Five Things Every Parent Need to Know About Cyberbullying

Five Things Every Parent Need to Know About Cyberbullying from North Carolina Lifestyle Blogger Adventures of Frugal Mom

With advancements in technology, the cruelties inflicted by cyberbullying on many tweens and teens are increasing.

While bullying is not something new, when committed in the digital world, the humiliation it brings can shatter young lives. Cruel comments, photos, threats, and taunts travel very fast and can be seen, reposted, revisited, and shared by a huge audience.

It’s our collective responsibility to make the digital world a decent place, especially for kids. Below you’ll find the things that parents must keep in mind when it comes to cyberbullying.

Let’s get started:

1. What is Cyberbullying

Cyberbullying involves the use of digital communications such as cell phones and the internet to make someone feel sad, angry, or scared.

The intent and the context of the behavior matter too. If the action was intentional, that’s cyberbullying for certain and there will be consequences. But if a kid unintentionally hurts another kid, then they only need to be taught good online behavior.

Whichever the case, if your kid is negatively affected due to someone’s online behavior, you should take that issue seriously. Kids’ conversations can sometimes be rude and rowdy. But if they are not intended to inflict cruelty, and no one feels offended, then no need to worry.

2. Is Cyberbullying Different from Bullying?

Any form of bullying can be extremely hurtful and can make children feel embarrassed, uncomfortable, sad, helpless, and angry. But unlike other forms of bullying, cyberbullying spreads quickly and further to reach more people, and can happen any time, be it day or night.

Since there is no face-face contact, online messages can be scarier compared to in-person communication. Kids can better deal with bullying if they are able to recognize it.

3. What Are Some Examples of Cyberbullying?

Cyberbullying is most often characterized by repeated cruelty or brutality. Whether it was a one-time prank, or an intentional act of cruelty, how it affects your kid matters a lot.

Here are some behaviors that could be regarded as cyberbullying:

  • Making fun of a person in an online chat.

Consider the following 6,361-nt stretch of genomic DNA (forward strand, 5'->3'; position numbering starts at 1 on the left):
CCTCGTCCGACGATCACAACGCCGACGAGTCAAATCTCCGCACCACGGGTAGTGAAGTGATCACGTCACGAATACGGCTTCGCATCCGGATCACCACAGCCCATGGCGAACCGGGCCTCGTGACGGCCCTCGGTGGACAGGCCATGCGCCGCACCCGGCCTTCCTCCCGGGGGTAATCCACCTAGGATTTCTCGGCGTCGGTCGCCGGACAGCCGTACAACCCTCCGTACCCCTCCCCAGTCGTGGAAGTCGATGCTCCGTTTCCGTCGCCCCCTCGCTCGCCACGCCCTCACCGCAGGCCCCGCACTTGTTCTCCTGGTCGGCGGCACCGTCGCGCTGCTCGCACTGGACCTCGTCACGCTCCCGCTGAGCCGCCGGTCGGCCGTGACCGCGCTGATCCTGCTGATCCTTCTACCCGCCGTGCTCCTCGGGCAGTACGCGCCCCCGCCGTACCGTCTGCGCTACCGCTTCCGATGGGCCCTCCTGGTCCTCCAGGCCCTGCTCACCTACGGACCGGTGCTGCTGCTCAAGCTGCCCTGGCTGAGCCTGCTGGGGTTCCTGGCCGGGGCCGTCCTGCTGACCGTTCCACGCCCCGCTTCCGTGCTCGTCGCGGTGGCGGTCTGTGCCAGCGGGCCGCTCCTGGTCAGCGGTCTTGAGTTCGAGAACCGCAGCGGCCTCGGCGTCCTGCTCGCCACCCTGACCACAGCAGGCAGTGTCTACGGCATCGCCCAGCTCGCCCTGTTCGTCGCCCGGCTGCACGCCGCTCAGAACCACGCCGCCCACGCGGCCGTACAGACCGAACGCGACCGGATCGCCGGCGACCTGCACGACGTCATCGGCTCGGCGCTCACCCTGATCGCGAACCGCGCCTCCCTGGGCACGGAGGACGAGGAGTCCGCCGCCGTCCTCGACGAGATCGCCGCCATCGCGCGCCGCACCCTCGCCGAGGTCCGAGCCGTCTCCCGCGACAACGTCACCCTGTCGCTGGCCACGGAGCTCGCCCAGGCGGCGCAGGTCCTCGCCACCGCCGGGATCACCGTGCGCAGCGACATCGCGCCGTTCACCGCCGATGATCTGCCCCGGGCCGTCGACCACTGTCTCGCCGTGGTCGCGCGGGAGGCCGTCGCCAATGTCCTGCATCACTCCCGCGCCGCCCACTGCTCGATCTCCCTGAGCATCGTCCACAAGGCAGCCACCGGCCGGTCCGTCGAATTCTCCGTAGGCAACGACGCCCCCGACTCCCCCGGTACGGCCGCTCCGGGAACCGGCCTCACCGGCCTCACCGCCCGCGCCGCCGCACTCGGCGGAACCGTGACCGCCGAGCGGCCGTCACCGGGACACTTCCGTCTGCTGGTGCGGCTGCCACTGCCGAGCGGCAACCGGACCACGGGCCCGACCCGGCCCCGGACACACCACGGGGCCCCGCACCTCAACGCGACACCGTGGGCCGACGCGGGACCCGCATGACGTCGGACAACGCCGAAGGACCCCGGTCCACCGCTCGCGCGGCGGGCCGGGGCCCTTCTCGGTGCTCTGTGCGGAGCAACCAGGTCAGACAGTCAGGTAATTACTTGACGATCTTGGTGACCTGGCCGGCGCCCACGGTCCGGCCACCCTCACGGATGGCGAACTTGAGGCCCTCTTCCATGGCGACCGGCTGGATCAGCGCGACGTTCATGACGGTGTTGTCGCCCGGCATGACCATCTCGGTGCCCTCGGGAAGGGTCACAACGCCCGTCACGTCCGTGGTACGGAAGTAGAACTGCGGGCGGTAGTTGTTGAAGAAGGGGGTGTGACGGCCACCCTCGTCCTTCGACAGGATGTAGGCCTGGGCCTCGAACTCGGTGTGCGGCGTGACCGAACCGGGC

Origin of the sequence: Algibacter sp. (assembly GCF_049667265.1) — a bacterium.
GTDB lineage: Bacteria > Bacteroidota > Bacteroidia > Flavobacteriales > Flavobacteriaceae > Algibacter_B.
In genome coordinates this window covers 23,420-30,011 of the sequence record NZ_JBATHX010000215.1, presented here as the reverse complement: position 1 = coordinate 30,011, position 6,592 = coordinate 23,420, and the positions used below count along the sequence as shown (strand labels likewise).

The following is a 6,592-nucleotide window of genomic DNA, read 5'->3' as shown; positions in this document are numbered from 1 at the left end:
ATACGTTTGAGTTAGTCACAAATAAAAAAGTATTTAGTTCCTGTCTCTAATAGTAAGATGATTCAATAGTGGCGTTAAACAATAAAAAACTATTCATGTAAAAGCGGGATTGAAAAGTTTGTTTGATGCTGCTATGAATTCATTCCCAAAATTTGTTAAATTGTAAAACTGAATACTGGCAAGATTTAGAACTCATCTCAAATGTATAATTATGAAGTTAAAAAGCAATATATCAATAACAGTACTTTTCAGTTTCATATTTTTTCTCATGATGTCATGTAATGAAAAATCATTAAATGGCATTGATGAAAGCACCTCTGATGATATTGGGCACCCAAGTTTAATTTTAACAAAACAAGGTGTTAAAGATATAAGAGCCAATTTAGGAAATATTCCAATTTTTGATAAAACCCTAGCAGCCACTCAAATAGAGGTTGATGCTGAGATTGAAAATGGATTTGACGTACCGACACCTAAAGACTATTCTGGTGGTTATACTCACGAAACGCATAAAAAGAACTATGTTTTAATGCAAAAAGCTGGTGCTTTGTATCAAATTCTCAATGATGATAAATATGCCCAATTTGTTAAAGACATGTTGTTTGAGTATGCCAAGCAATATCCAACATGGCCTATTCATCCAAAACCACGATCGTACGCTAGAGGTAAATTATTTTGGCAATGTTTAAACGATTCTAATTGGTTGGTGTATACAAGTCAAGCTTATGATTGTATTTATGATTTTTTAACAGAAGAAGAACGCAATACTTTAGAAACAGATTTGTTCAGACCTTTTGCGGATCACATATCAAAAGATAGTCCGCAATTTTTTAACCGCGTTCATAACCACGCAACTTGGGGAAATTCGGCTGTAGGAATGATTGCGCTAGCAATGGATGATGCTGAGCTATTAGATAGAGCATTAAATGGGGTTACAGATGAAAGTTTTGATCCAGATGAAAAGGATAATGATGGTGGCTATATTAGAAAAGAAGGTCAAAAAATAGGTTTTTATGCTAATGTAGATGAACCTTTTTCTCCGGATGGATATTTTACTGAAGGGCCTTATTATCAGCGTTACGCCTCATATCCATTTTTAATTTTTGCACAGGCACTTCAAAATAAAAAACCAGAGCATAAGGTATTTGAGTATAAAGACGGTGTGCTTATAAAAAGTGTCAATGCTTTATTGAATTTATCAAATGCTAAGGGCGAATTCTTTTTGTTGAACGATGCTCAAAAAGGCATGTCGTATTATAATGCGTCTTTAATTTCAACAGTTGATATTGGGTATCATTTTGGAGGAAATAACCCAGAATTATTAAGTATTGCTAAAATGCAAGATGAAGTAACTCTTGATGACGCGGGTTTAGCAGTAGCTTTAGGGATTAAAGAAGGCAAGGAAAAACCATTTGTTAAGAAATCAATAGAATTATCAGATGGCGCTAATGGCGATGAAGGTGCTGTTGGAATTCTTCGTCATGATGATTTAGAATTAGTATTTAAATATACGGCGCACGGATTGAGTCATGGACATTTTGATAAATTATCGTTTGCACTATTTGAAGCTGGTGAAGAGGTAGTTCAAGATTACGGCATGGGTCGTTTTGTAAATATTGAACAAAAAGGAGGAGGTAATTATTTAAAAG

• Sending a mean email to someone.
  • Texting someone repeatedly to the point of harassment.
  • Directly intimidating or threatening someone in a text or online.
  • Sharing a photo or video without the owner’s consent.
  • Impersonating someone online.
  • Hacking or logging into someone’s account.
  • Making fun of someone in an online community.
  • Demeaning someone’s character online.

4. How Do You Talk with the Parent of a Bullying Kid?

If your kid is bullied by another child they are familiar with, you may be forced to talk it over with the kid’s parent face to face. These steps can help you get things together during the conversation:

Schedule a Meeting

While you can be tempted to face the kid’s parents right away, setting a time to meet and discuss the matter in a civilized manner is advisable.

Let Them Know You’re There for Your Kid

Explain to them that your kid brought an issue to your attention and you wanted to follow up. That alone will take the heat off and allow you both to discuss the situation.

State Your Goal

Although you’re hurt and angry, you should have a goal beyond blaming. Your discussion should be aimed at ending the bullying and having the kids stop engaging in harmful behavior.

Allow Them to Respond

Hear the other side; they may tell you something you don’t know.

Talk About the Next Plan

Talk about how to proceed and have a check-in schedule so you can see the progress. Depending on how things go from there, you may need to involve other parties, for instance, a counselor, a teacher, or even a community leader to save the situation.

5. Is it Cyberbullying or Just Kid’s Behavior?

Most often, Kids go online to chat, watch videos, email, play games, send messages, and do homework. But sometimes their behavior can get scary and mean. And because most communication is done online, it’s crucial to let your kids understand that their behavior can cause unintended harm.

The context of a person’s behavior as well as their intentions plays a key role in determining whether cyberbullying has occurred. Meanness can sometimes be accidental, but when a person uses tools like cell phones and the internet to intentionally upset someone repeatedly, that’s cyberbullying. Teach your kids to develop empathy for others. Let them know that an online community can only function well when all people are respectful and responsible. Teach them to use the internet more respectfully and responsibly, and be role models.

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